By Chelle Delaney: Freedom New Mexico
Former Tucumcari Mayor Mary Mayfield called her “an icon.”
Others knew her as “Mrs. Tucumcari.”’
Margaret “Bettie” Ditto, a Tucumcari leader and city promoter for six decades, died on Saturday at age 91.
The cause of death was not immediately known, but friends said her health had been failing in recent months.
Mayfield said Ditto dedicated her life to making a better Tucumcari.
“It would be hard to judge the impact that she has had on so many people,” Mayfield said. “She was well known throughout the state. In fact, I don’t believe that Bettie ever met a stranger.”
A former city commissioner and real estate developer, she is perhaps best known for building the Pow Wow Inn into one of the city’s focal points and a popular stop on historic Route 66.
She remained a driving force in the community well into her 80s. She was elected to the City Commission at 85. At 89, she was ambassador and volunteer at the Tucumcari/Quay County Chamber of Commerce.
And her influence went beyond the city as she was well known among lawmakers in Santa Fe and even Washington, D.C.
“While serving as mayor for the city of Tucumcari, I would visit Santa Fe on business, and Gov. Bill Richardson would always ask how his friend Bettie Ditto was doing,” Mayfield said.
Senators and representatives in Washington often called her by her first name, Mayfield said.
“She was a good lady. We’re going to miss her,” said Jim Lafferty, who won the District 5 City Commission seat after Ditto decided not to seek re-election in 2006.
“She was extremely helpful. She brought me box after box of information about the city. Even though she wasn’t serving on the commission, she’d call me weekly to talk about city business, until her health failed.”
Lafferty said she also took Tucumcari’s message statewide and to Santa Fe. For example, she served as Tucumcari’s liaison with the state’s film agency.
People who would pass through Tucumcari and stay at the Pow Wow would always ask for Bettie because she was such a gracious hostess, Mayfield said.
One of her most noteworthy accomplishments was the construction of the Pow Wow.
Ditto was 39 when she came to Tucumcari from Chicago in 1955, she told the Quay County Sun in 2005.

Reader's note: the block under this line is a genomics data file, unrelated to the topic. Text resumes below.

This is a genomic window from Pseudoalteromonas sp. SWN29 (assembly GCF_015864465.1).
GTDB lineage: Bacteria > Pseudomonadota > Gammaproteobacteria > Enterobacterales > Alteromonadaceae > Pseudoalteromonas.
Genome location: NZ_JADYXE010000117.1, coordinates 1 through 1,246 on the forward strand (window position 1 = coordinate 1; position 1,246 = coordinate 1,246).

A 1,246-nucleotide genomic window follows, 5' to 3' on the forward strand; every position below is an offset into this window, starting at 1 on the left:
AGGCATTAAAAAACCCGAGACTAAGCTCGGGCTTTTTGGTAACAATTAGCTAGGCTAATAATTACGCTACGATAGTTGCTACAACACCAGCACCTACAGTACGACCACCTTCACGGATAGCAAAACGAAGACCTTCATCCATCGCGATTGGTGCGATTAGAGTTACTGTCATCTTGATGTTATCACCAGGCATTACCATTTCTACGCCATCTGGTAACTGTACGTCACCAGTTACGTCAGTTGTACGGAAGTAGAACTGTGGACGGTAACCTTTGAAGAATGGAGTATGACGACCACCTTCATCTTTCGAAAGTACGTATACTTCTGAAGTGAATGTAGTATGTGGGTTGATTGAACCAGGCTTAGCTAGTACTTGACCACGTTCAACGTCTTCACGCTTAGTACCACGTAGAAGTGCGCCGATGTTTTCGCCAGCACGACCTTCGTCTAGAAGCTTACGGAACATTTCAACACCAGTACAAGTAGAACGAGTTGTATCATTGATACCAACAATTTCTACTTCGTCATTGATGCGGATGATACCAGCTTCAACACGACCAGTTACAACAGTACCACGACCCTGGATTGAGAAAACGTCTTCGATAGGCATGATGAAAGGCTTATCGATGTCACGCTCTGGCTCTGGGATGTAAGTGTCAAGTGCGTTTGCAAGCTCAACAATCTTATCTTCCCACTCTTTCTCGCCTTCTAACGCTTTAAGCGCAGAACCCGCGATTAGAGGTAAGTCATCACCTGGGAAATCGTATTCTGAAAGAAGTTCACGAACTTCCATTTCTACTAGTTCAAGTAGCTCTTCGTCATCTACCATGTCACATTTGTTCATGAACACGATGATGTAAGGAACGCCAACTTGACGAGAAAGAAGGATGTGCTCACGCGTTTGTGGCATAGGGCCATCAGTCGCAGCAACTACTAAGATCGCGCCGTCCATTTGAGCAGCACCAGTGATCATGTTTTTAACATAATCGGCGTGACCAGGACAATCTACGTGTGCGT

She said she was not intending to stay when she inherited Route 66’s Lins Motor Lodge after her father’s death.
But nobody wanted to buy the motor lodge. So she transformed the nine-unit Lins into the sprawling Pow Wow Lodge and soon began rallying behind a bastion of community causes.
“We expanded from nine rooms to 90,” Ditto said, adding she could not have done anything without the support — and funds — from her business partner John Farrell.
“I thought he was just a big Texan talking,” Ditto said of Farrell when they first met and he expressed interest in helping her rebuild. “But he came through on his word.”
Ditto said the motor lodge rapidly expanded, with the addition of a bowling alley in the early 1960s, a new 16-unit suite in 1975, and another series of units known as Pow Wow South.
The bowling alley became today’s Pow Wow West; the 16-unit suite became Pow Wow East; and the name Lins Motor Lodge became Pow Wow because of the many parties they threw.
“We used to have great parties,” Ditto said. “And when we had a party, we’d call it a pow wow. Everybody knew it by the Pow Wow so we changed the name. I even had a poodle I called Pow Wow.”
“Everything happened at the Pow Wow,” Ditto said. “So many family reunions, nightly entertainment, live music seven nights a week.”
In addition to the Pow Wow, Ditto owned hotels throughout the state.
“I fell in love with the hospitality industry,” Ditto said in 2005. “It was always fun. I met so many wonderful people,” she said.
Ditto also said she is glad she ended up sticking around. “Just think of all the good times and good fortune I would have missed,” she said.
Funeral arrangements are pending.
— Quay County Sun staff writer Thomas Garcia contributed to this report.